Cheap oil threatens renewables

The tumbling price of crude oil is rattling investors in renewable energy, who fear new investment projects may not be economically viable. Simon Wilson reports.

What are the effects of cheaper oil?

Meanwhile, lower prices should have positive effects on net oil importers, including Japan, India, China and, indeed, the UK. However, there has been less discussion about how this may affect the growth of alternative and renewable sources of energy.

What's the connection?

The last big drop in oil prices, in the early 1980s, led to a dramatic fall-off in investment. "Renewable energy subsidies have been mostly sold to the public on the basis of the economic benefits," says Peter Atherton, an energy analyst with Liberum Capital, in an interview with The Independent.

"But the economic arguments hinged on the idea that fossil-fuel prices would get more expensive, while expensive renewable subsidies would be able to come down over time. That's looking doubtful now."

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Does everyone agree with this analysis?

On the other hand, many analysts say the lower oil price won't do any significant damage to the demand for renewables, pointing out that the world is now a very different place from 30 years ago.

What has changed?

Climate change is seen by policymakers in the world's biggest economies as a core strategic issue, and there's a plethora of local and national incentive policies for renewable power around the world that offers renewables a buffer against fluctuations in the oil price.

So while oil companies scramble to mothball projects that are not economic with oil below $70, developers are on course to invest more than $250bn this year on wind, solar, geothermal and other types of renewable power, according to Reed Landbergof Bloomberg.

"Renewables are supported by policies, and that's not something that will be amended quickly just because of oil prices," says Takashi Hongo, an adviser to the Japanese government. "There will be hardly any impact."

Is it just about subsidies?

In addition, costs for oil and renewables are heading in opposite directions, says Bernstein Research. Right now "renewable and fossil-fuel cost per unit of energy are roughly comparable in many places".

However, "renewable energy is a technology.In the technology sector, costs always go down. Fossil fuels are extracted. In extractive industries costs (almost) always go up". That trend implies we can expect renewables to prosper, even in the face of cheap oil.

What if oil gets even cheaper?

On the other hand, Xizhou Zhou of IHS Energy points out that coal is widely used for power generation in China and has always been cheaper than renewables but a 40% to 60% slump in coal prices in recent years hasn't dented the growth in China's renewables business.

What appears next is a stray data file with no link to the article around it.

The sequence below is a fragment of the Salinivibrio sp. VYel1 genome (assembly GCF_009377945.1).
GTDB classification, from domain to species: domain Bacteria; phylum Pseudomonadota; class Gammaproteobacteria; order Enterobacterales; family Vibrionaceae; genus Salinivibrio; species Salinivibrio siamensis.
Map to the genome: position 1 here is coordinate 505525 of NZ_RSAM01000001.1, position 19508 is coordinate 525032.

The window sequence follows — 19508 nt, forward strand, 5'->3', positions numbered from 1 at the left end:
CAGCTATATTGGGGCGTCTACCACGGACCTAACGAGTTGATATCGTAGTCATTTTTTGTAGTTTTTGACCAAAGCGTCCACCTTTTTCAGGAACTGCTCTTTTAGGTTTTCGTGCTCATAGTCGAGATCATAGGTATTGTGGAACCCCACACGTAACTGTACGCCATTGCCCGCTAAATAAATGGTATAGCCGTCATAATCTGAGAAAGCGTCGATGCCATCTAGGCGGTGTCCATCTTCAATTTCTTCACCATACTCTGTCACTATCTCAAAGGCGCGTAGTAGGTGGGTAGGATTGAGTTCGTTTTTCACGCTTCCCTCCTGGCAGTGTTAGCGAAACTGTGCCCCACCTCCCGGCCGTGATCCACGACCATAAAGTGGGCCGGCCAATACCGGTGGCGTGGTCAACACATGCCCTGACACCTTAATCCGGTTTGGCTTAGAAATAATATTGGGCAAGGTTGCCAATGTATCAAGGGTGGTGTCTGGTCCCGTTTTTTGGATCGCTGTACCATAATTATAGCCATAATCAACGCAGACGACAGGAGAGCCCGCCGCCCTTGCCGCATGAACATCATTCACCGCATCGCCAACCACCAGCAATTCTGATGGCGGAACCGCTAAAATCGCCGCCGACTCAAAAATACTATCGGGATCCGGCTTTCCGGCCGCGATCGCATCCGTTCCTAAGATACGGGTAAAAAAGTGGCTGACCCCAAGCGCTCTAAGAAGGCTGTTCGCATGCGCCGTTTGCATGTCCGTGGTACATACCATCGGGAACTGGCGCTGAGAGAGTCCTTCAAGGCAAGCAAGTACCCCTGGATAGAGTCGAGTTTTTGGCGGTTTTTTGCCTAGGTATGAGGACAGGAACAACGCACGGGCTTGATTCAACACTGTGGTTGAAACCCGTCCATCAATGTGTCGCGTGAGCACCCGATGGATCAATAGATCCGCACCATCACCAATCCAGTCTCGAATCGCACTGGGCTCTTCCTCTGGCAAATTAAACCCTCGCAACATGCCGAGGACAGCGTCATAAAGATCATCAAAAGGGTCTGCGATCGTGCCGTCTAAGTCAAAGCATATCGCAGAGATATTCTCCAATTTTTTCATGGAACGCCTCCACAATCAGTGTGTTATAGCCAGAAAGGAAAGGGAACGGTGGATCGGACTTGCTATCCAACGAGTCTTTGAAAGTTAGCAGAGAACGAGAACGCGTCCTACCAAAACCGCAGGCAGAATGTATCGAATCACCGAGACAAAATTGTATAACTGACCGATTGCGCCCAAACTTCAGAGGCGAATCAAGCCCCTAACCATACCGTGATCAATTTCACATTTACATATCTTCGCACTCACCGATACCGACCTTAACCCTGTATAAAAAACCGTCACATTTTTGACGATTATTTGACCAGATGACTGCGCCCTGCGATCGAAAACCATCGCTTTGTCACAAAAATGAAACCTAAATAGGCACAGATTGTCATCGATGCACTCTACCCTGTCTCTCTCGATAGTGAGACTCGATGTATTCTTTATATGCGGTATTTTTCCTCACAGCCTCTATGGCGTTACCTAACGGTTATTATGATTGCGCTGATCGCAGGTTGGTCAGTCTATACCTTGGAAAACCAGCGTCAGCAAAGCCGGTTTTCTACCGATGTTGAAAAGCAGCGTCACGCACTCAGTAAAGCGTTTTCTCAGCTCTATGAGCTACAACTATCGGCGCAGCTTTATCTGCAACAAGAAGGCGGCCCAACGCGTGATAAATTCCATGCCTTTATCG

What's more, attitudes to the environment are changing, so lower oil prices don't automatically mean that consumers will once again become "gas-guzzling monsters", reckons Jeffrey Ball in The New Republic.

"Times have changed since the dawn of the last era of cheap oil. Even assuming low oil prices are the new normal, a cleaner energy system probably is too."

The outlook for oil investments

The investment bank's analysts examined 400 oil and gas fields around the world, many of which are awaiting a final investment decision. It found that with oil at $70 per barrel, fields representing 2.3 million barrels per day of output by 2020 (and 7.5 million by 2025) have become uneconomic.

The Goldman findings are significant, given that 7.5 million barrels is 8% of global demand, reports Christopher Adams in the FT. However, they also suggest that "the supply glut that has sent prices tumbling could soon vanish as the oil majors delay big-ticket production projects".

Simon Wilson’s first career was in book publishing, as an economics editor at Routledge, and as a publisher of non-fiction at Random House, specialising in popular business and management books. While there, he published, a bestselling classic of the early days of e-commerce, and The Money or Your Life: Reuniting Work and Joy, an inspirational book that helped inspire its publisher towards a post-corporate, portfolio life.   

Since 2001, he has been a writer for MoneyWeek, a financial copywriter, and a long-time contributing editor at The Week. Simon also works as an actor and corporate trainer; current and past clients include investment banks, the Bank of England, the UK government, several Magic Circle law firms and all of the Big Four accountancy firms. He has a degree in languages (German and Spanish) and social and political sciences from the University of Cambridge.